[00:04:45] They didn't, you know, and so I really started Mighty Bytes wanting to help them and help organizations like them get their skills up to speed and make sure that they could use, you know, the, I, I found the new medium of the internet very exciting. And so I wanted to make sure that, that you know, I could help organizations do the same and, and use it to drive success.

[00:05:04] And so that's really the kind of impetus be behind starting Mighty Bytes. It came out of the ashes of another agency where I had a business partner. But that process helped me kind of decide, you know, what the, what the true thing that I wanted to do was, and that was to help, you know, really good purpose-driven organizations. And of course in that past 25 years, that has changed a lot. We now have social enterprises, we have B Corps. So it wasn't just non-profits we're working with, we're working, you know, across the board and across sectors. But at the time, you know, it was still heady times for the internet and not a lot of it was really well-defined. And so it felt very much like wild, wild west pioneer days,

[00:05:43] Track 1: Absolutely

[00:05:44] Tim Frick: use a horribly colonial term.

[00:05:47] Track 1: Absolutely, though. I, but I think, I think these days, like we're in the year, what are we in 2023 . And it's like, it's Yeah. . It's so easy to just sort of take so much of the, the current state of the world for granted in terms of how big of a thing the web is today, how, how much of the scaffolding of infrastructure that exists and, but for you to be doing this in, in the late nineties is incredibly ahead of the like general consensus.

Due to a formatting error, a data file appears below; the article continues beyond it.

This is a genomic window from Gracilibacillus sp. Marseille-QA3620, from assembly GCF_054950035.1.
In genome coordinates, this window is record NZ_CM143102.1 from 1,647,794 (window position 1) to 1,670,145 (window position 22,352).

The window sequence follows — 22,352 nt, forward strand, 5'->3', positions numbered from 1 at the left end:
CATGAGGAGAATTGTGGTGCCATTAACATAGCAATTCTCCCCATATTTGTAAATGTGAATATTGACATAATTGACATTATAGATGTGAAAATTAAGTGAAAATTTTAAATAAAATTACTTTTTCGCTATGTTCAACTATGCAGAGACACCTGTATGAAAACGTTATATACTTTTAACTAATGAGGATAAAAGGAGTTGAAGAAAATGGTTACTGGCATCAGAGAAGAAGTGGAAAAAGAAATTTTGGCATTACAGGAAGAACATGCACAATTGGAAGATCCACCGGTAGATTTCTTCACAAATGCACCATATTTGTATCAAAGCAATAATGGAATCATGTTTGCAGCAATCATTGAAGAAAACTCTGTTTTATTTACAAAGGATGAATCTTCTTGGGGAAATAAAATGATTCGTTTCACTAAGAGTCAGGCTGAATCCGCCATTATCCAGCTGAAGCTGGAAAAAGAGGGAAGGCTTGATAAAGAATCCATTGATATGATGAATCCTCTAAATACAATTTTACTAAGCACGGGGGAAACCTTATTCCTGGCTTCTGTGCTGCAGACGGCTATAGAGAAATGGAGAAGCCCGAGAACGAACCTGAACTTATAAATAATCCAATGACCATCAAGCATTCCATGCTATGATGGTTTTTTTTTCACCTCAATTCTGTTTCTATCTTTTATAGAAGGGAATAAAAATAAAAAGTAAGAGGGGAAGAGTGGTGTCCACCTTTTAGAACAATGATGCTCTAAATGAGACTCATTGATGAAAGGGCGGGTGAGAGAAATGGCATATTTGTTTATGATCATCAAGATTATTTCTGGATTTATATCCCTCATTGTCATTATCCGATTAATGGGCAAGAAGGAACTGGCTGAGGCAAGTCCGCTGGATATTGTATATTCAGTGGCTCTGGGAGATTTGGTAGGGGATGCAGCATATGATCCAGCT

[00:06:17] I guess there was still probably a lot of fear around what does the internet mean, like uncertainty about whether it's even gonna be a big deal like

[00:06:25] Tim Frick: And there were all kinds of economic ups and downs. I mean, you know, the financial crisis of the tech bubble of the 2000s, financial crisis of 2008. You know, covid, we kind of, we've kind of done like this, you you know, feast and famine type thing. And so we've, we've learned and I think this is a really important skill for anybody who wants to be climate resilient is to, to embrace that idea of continuous improvement and resilience. And, and know, nothing is gonna go as planned. What did they say?

[00:06:54] Volatility, uncertainty? I can't remember. It was the acronym is 'Vuca'.

[00:06:59] mean, you know, nothing goes as planned. And so making sure that you're able to kind of be agile and roll with the punches and, and, you know, kind of be resilient in the face of adversity is, is. Really the only reason we're still here 25 years later.

[00:07:14] Honestly. The main, the main thing is like, all right, well, you know, this thing that we didn't expect was gonna happen has happened. And so how do we adjust or pivot or, or change approach based on that? And I, I will say, know, we became a certified B Corp in 2011, so that was a, you know, about 13, 14 years into the business.